I recently finished reading a long interview with Steve Jobs that was published in Playboy back in 1985. You can find a text version of it here or read it at Playboy.com here. Some of the stuff in the interview is kind of funny, in retrospect. Some other stuff is a little heartbreaking, for obvious reasons. My favorite part of the interview is when they started talking about the future of computing:
PLAYBOY: What will change?
JOBS: The most compelling reason for most people to buy a computer for the home will be to link it into a nationwide communications network. We’re just in the beginning stages of what will be a truly remarkable breakthrough for most people—as remarkable as the telephone.
PLAYBOY: Specifically, what kind of breakthrough are you talking about?
JOBS: I can only begin to speculate. We see that a lot in our industry: You don’t know exactly what’s going to result, but you know it’s something very big and very good.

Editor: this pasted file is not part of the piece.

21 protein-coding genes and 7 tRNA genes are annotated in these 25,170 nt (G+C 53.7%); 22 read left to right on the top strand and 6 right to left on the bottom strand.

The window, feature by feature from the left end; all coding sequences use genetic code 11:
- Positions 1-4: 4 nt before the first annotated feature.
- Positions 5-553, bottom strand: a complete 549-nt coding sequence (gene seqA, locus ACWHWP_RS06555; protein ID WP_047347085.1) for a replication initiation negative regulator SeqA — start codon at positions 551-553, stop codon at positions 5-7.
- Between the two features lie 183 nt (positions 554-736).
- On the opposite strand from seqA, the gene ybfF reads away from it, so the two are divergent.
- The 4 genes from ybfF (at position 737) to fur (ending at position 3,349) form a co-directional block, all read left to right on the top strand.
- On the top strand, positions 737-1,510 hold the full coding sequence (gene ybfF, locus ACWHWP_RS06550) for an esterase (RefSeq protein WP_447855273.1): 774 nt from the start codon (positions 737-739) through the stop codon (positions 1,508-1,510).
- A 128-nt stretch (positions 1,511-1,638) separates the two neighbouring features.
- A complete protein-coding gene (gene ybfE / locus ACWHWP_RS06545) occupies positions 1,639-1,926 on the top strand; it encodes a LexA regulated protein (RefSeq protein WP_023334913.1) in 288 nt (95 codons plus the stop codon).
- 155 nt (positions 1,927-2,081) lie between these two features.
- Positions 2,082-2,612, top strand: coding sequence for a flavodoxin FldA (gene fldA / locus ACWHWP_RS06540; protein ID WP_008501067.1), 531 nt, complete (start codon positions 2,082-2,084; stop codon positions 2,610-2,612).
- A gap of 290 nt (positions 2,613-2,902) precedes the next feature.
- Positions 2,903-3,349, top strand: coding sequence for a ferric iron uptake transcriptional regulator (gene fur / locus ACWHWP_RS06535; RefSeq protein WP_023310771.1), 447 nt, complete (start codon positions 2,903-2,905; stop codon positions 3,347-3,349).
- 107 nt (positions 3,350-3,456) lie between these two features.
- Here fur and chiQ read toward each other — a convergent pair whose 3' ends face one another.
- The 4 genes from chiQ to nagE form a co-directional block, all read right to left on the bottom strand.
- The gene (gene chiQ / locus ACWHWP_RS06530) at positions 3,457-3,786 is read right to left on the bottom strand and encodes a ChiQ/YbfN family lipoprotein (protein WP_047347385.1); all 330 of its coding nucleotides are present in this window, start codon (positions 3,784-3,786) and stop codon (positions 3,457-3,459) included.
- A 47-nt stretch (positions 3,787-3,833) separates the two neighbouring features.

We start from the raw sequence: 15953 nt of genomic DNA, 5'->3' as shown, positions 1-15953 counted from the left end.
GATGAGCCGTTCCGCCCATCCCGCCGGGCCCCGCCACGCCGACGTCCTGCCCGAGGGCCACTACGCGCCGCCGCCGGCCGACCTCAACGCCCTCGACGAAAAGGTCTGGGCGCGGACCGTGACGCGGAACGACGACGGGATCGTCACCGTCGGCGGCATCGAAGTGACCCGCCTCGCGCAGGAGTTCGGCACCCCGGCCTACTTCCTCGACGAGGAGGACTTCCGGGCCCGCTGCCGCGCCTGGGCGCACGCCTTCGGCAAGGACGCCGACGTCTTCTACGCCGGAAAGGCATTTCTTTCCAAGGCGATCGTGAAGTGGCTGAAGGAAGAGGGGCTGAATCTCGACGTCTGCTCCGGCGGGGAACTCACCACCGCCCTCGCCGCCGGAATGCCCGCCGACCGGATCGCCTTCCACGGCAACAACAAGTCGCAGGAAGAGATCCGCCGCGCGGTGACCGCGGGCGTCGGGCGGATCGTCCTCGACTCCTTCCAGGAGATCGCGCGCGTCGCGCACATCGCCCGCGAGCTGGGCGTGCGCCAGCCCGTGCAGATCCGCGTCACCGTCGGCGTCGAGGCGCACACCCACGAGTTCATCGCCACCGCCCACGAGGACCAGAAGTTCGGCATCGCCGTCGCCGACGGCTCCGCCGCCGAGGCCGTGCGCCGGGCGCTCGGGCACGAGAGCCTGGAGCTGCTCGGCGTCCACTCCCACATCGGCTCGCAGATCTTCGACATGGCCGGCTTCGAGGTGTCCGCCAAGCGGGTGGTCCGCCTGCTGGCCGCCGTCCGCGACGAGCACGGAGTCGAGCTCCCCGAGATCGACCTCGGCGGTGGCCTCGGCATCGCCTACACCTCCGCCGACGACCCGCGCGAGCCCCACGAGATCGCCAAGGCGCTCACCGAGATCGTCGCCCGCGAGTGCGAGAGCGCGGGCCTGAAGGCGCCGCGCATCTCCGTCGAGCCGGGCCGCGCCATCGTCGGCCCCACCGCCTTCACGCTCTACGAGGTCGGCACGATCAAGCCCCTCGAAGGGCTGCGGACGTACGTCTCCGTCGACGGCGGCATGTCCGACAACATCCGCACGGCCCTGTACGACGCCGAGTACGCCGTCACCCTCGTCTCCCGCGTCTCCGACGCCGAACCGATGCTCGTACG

PLAYBOY: Then for now, aren’t you asking home-computer buyers to invest $3000 in what is essentially an act of faith?
JOBS: In the future, it won’t be an act of faith. The hard part of what we’re up against now is that people ask you about specifics and you can’t tell them. A hundred years ago, if somebody had asked Alexander Graham Bell, “What are you going to be able to do with a telephone?” he wouldn’t have been able to tell him the ways the telephone would affect the world. He didn’t know that people would use the telephone to call up and find out what movies were playing that night or to order some groceries or call a relative on the other side of the globe. But remember that first the public telegraph was inaugurated, in 1844. It was an amazing breakthrough in communications. You could actually send messages from New York to San Francisco in an afternoon. People talked about putting a telegraph on every desk in America to improve productivity. But it wouldn’t have worked. It required that people learn this whole sequence of strange incantations, Morse code, dots and dashes, to use the telegraph. It took about 40 hours to learn. The majority of people would never learn how to use it. So, fortunately, in the 1870s, Bell filed the patents for the telephone. It performed basically the same function as the telegraph, but people already knew how to use it. Also, the neatest thing about it was that besides allowing you to communicate with just words, it allowed you to sing.